Is This the Most Shameful Thing Trump Has Ever Said? — “It is a shameful day for the presidency, and police agencies across the country should condemn the president’s irresponsible and indefensible comments in the strongest possible terms.”
Japan Chief Cabinet Secretary: North Korea Missile Appears to Have Fallen in Japan EEZ Waters — “[Japanese Chief Cabinet Secretary Yoshihide] Suga added that the missile launch was unacceptable and in clear violation of United Nations resolutions, and said Japan had protested in the strongest possible terms.”
House members demand apology from Turkish president — “The State Department said in a statement following the incident that it was communicating its concerns to Turkey in the strongest possible terms.”
A Summer Education Meltdown: Why Everyone in DC Is Mad About ESSA, Congress, Charters, Choice — “Nina Rees, president of the National Alliance for Public Charter Schools, urged Congress ‘in the strongest possible terms’ to raise the cap on non-defense discretionary spending.”
Regional Trial Court judge Godofredo Abul Jr. killed in Butuan City — “The IBP Eastern Mindanao condemns in the strongest possible terms this atrocity.”
AIBA chief Wu responds to ongoing rift, crisis — “The [International Boxing Association] condemns in the strongest possible terms the latest tactics of its Executive Committee, under the unrecognized ‘Interim Management Committee,’ to attempt to illegally seize control of the organization’s headquarters in Lausanne on the morning of 26 July.”
Herman Mashaba vows to end ‘suffering‘ in billing crisis — “ ‘This is an unacceptable treatment of our residents that I condemn in the strongest possible terms,’ said Johannesburg Mayor Herman Mashaba.”
”K’Listha vandals target clinics — Mayco Member for area east Councillor Anda Ntsondo has lambasted the incessant vandalism and burglary of clinics in Khayelitsha. ‘We condemn these acts in the strongest possible terms.’ “
Maine Voices: Portland task force’s pesticide ordinance is full of loopholes — “Recent evidence of the harm done by neonicotinoids to both honeybee and wild bee populations makes the case for banning these insecticides in the strongest possible terms.”
Governor Joho bleeding out of wounds sustained during scuffle with police in Migori County — “We deplore in the strongest possible terms this assassination attempt and demand prompt and transparent investigation in order to bring the perpetrators,” said H.E. Hassan Joho on the assassination attempt on ODM leaders in Migori.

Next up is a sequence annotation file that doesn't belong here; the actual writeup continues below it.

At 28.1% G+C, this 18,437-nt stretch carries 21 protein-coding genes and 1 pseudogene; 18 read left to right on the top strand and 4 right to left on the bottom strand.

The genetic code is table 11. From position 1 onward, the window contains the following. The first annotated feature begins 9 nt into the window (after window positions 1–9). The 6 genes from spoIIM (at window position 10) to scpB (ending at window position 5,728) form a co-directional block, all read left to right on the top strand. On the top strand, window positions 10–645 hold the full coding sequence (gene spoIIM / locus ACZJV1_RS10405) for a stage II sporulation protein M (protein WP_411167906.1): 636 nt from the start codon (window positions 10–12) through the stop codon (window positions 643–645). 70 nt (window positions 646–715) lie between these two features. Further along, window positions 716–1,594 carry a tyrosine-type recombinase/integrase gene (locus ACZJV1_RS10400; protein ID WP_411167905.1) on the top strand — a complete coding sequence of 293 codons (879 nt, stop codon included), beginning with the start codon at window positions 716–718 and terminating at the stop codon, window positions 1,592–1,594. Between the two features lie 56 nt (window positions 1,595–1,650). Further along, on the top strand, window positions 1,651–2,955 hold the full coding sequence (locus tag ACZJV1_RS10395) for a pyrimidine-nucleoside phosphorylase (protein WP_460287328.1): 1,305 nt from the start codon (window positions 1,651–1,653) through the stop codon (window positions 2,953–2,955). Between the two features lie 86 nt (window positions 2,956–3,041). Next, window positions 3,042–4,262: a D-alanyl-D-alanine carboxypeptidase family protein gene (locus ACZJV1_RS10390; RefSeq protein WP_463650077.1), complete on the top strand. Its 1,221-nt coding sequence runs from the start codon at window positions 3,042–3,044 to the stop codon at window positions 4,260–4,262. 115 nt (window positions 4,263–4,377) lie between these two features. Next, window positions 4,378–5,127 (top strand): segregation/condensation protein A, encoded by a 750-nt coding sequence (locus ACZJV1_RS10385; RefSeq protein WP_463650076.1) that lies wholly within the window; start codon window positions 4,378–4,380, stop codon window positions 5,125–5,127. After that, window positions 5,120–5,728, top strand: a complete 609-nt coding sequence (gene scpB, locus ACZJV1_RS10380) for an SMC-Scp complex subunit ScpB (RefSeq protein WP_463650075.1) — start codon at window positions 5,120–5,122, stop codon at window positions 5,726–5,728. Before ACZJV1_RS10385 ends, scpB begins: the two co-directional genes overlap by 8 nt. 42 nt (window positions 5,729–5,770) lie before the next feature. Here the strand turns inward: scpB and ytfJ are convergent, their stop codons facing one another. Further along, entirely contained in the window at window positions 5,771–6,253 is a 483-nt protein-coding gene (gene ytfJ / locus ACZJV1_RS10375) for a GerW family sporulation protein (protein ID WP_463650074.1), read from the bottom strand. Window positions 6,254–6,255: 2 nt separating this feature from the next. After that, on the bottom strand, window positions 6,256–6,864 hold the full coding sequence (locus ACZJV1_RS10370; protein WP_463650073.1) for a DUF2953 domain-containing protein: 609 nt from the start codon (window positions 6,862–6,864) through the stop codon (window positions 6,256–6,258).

Pence on Syria, Assad: ‘All options are on the table‘ — “ ‘I know the president and I and our entire administration condemn this chemical attack in Syria in the strongest possible terms,’ Pence said.”
Supreme Court Delivers Huge Patent Win To Small Business — “But on Tuesday, the Supreme Court rejected the appellate court’s thinking in the strongest possible terms.”
RS Claims Police Stopped Truck From Entering Green Zone — “ ‘I condemn the attack in Kabul, in which dozens of people were injured and killed, in the strongest possible terms,’ said Sigmar Gabriel, Germany’s Minister of Foreign Affairs.”
Possible class action over chemotherapy saga — “St Vincent’s rejected the report’s critical findings ‘in the strongest possible terms.’ ”
Ibrahim Halawa trial delayed for 20th time — “Foreign Affairs Minister Charlie Flanagan said in a statement, ‘I urge him in the strongest possible terms not to pursue such a course of action, and to protect his health in every possible way.’ ”
Attack tests movement Sanders founded — “ ‘Violence of any kind is unacceptable in our society, and I condemn this action in the strongest possible terms,’ Sen. Bernie Sanders said in a statement.”
Letter to President Trump — “As the leaders of one of the country’s great institutions of higher education and research, we are writing to assert in the strongest possible terms the importance to the United States of continuing to welcome immigrants and the talent and energy that they bring to this country.”
In the three years, eight months, one week and five days that I’ve been meditating, I’ve become more mindful of the weightlessness of my fleeting thoughts, less prone to inner turbulence, and generally more equanimous thanks to the Buddhist flavorings of the training.
On the other hand, I’ve gotten jack shit done. No second novel, no new standup routine, no trip to Morocco. For the same outcome, I could’ve saved myself three and a half years of retreats and guided meditations and gone straight to a lobotomy.
Thanks Buddha. For bupkes. I want my irritability, and my edge, back.
As Cassius says to Brutus, “I’ll not endure it.” (“Julius Caesar,” Act 4, Scene 3.)
Hm. That’s not quite right. As Goneril says to Oswald, “I’ll not endure it.” (“King Lear,” Act 1, Scene 3.)
Yes! That’s …
Not quite right.
Wait! Now I got it: As Othello says to Iago, “I’ll not endure it.” (“Othello,” Act 3, Scene 3.)
There! Whew. Thanks, Bard!